Crossley Street, Askam-in-Furness
A modest early twentieth-century chapel serving a small former industrial town.
Askam-in-Furness owes its existence to H. W.Schneider’s discovery in 1850 of the country’s second largest iron ore deposit. Furnaces were established in 1864, and smelting began in 1867. Terraced houses were created for the workers. The mine closed in 1918, and the industrial buildings were demolished in 1933.
Askam has two churches, one Methodist and one Catholic, reflecting the social background of those who came to work here. The building now used as the Catholic church was built in 1907 (according to the datestone on the front gable), possibly as a Nonconformist chapel, and assumed its present use in 1956. It is a modest building with red sandstone facing to the front façade, otherwise faced in pebbledash. Small gabled porch. Rectangular headed windows containing stained glass. Interior not inspected.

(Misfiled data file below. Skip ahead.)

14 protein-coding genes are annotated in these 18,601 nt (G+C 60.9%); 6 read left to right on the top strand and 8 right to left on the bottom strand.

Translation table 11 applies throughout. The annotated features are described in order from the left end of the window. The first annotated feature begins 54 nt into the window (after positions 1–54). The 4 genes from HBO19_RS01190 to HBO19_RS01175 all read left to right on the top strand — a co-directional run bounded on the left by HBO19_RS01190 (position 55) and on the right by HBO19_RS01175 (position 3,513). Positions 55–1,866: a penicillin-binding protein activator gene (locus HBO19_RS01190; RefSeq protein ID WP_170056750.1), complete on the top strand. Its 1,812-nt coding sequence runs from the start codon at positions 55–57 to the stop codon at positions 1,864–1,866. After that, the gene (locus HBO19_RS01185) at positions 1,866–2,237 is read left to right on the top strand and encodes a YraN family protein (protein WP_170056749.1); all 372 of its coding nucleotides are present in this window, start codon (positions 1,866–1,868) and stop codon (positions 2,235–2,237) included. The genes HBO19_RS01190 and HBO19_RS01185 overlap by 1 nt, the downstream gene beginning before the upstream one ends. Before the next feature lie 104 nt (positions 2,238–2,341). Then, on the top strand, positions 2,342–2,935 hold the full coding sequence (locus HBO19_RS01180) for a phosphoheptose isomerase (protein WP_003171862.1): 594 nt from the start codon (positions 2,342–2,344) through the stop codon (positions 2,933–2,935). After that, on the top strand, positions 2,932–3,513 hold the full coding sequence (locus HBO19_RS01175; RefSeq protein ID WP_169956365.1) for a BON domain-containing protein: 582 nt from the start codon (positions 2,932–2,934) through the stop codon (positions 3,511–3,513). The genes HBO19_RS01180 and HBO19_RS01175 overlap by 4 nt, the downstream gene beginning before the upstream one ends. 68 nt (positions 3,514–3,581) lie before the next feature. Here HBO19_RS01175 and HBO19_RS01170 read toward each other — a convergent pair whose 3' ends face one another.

Original Date: 1907
Conservation Area: No
Listed Grade: Not Listed